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Ranger district, county answer fire questions

by EMILY BONSANT Staff Writer
| October 6, 2022 1:00 AM

BONNERS FERRY — Community members have a number of questions surrounding the Kootenai River Complex fires.

Bonners Ferry Ranger District and Boundary County officials have answered the most common questions they have received regarding the fires. Questions were collected through community input, Andrew O’Neel, Boundary County public information officer, said.

Q: What is the fire status and are they out?

A: The Kootenai River Complex of wildfires, including the main Russell Mountain Fire, is still burning, but at a much lower intensity. The current strategy is still focused on protecting the homes, farms, private timber, and other “values” along the Westside Road. Over the last month, firefighters have built miles of fire control lines by hand and with heavy equipment to stop the fire as it approaches the Westside Road. It is slowly backing down the mountain and may or may not reach these control lines. When and if it does, firefighters will secure and cool the edge with water, hand tools and chainsaws.

A season-ending weather event, such as snow or rain will bring these fires to a close for the fall/winter. In the meantime, fire personnel will continue working in these areas and protecting homes, farms, private timber, and other values.

The Katka and Long Canyon fires are showing minimal fire behavior. Firefighters attempted to access these fires early on but were deterred by the steep, rugged terrain. Since there are no properties, infrastructure, or other values impacted, personnel will continue to watch these fires until a season ending weather event. Due to shorter days, cooler temperatures, increased humidity and higher fuel moistures, these fires are not expected to become active enough to warrant additional action. However, resources are available if needed.

Q: The first few weeks we saw a lot of action from the firefighters. Now we see very little action. Why aren’t they putting out the fires?

A: Fire behavior will be different periodically throughout a season. This is due to the number of hours sunlight hits a fire in a day, temperatures, relative humidity, winds, fuel moisture levels, and amount of precipitation. The first few weeks of activity occurred when several of these factors aligned to cause more active fire behavior. At that time, fire managers were focused on defending the values located on Westside Road, including homes, farms, and private timber. Firefighters created defensive features by digging control lines with bulldozers and hand tools, laying hoses, setting up water sources and pumps, and setting up sprinklers to defend houses. They also trimmed trees and cleared brush for miles along the road, then chipped the slash. A lot of hard work was done that put things in a good place.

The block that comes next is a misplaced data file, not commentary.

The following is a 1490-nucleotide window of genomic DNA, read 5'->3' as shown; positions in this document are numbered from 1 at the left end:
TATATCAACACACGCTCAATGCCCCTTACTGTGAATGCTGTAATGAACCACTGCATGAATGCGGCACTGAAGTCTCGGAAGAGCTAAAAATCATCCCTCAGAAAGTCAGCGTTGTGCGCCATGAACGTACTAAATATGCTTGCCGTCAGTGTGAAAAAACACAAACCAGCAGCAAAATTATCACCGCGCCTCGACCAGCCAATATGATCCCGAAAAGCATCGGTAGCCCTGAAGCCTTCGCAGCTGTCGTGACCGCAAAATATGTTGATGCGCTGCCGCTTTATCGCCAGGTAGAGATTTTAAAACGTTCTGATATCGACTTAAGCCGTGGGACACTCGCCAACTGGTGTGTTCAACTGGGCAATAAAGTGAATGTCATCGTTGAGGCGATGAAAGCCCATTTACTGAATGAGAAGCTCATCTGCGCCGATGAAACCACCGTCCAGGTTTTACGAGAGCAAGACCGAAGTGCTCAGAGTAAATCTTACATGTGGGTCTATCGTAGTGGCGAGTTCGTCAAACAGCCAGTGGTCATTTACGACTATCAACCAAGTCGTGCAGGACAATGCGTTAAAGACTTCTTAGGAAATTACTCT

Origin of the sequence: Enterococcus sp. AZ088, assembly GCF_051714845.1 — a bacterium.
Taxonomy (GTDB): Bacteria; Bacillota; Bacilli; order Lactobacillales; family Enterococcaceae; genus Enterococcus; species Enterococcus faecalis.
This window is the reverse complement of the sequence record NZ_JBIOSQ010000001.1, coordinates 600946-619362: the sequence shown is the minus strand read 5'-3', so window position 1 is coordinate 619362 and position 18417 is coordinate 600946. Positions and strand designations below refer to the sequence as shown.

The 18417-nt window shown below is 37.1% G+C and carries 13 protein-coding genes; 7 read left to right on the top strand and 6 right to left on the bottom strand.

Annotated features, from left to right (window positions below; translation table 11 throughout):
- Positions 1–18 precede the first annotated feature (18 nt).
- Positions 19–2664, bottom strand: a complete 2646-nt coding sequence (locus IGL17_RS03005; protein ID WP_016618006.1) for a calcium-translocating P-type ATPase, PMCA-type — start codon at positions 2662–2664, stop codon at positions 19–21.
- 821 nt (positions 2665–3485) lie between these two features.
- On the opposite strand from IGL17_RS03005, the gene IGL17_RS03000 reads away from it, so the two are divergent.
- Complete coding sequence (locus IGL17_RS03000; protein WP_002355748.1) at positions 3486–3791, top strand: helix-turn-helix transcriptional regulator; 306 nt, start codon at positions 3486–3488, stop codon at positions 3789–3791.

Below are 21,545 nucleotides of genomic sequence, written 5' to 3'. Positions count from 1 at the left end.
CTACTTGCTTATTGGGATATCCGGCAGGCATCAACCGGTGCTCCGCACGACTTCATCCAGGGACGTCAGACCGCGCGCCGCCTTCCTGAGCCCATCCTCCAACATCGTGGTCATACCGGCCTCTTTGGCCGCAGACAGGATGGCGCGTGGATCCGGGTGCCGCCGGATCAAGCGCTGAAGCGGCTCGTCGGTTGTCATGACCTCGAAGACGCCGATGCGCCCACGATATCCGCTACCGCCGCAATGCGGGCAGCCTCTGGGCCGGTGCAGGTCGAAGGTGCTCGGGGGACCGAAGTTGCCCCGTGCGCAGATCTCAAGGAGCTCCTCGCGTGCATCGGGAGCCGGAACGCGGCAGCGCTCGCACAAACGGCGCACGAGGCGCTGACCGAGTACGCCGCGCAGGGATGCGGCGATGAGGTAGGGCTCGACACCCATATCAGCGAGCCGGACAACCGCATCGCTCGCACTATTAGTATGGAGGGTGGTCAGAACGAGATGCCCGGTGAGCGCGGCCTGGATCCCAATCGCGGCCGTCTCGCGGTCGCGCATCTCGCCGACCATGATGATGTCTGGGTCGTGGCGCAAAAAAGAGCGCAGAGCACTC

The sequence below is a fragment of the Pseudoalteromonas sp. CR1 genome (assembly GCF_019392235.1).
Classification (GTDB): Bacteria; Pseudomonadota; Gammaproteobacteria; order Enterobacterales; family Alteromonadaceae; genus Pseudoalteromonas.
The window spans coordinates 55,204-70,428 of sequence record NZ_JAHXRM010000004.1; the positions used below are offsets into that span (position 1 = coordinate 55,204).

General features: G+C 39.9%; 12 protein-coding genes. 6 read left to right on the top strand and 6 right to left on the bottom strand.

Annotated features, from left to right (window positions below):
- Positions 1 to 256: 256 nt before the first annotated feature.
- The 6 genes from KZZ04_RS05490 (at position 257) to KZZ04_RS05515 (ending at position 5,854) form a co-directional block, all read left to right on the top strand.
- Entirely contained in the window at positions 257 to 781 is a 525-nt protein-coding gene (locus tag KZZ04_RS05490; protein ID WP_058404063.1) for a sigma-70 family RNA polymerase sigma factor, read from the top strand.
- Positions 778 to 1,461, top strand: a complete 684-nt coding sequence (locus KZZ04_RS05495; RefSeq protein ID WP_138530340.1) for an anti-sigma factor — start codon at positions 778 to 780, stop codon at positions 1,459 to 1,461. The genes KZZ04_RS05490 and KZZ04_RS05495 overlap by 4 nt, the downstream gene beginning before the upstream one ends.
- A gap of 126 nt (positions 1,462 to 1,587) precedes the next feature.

The Russell Mountain Fire has been behaving as fire managers anticipated with their modeling and weather predictions. It has slowly come down the steep slopes into the control features where firefighters can actively engage, extinguish, and cool the fire’s edge. Aircraft have been used to cool hot spots where needed and support firefighters on the ground. Firefighters continue to patrol along Westside Road to ensure the fire stays west of the control features along the road, and west of the road itself.

Fire activity has diminished significantly from when it was at its peak. The days are shorter, and shade falls across these fires much earlier in the day than when they first started. Daytime temperatures are now in the 60’s and 70’s and drop significantly at night into the low- to mid-40’s. Because of this, relative humidity recovery is good, which keeps the fires laid down longer into the day. Rain received at the end of last week also helped moderate fire behavior and increase fuel moisture levels. Much of the smoke that has been seen this past week is due to smoldering in the understory rather than active flames.

Firefighter activity and personnel numbers are driven by fire activity. As handline, dozer line, and fuel breaks are completed, some resources are demobilized. Other resources, like engine crews, will remain in place to patrol and extinguish the fire if and when it comes to the control lines. The number of personnel needed will continue to be adjusted based on firefighting and support needs.

This is the first part of a two-part series on questions asked by the community and answered by USFS and BFRD officials.

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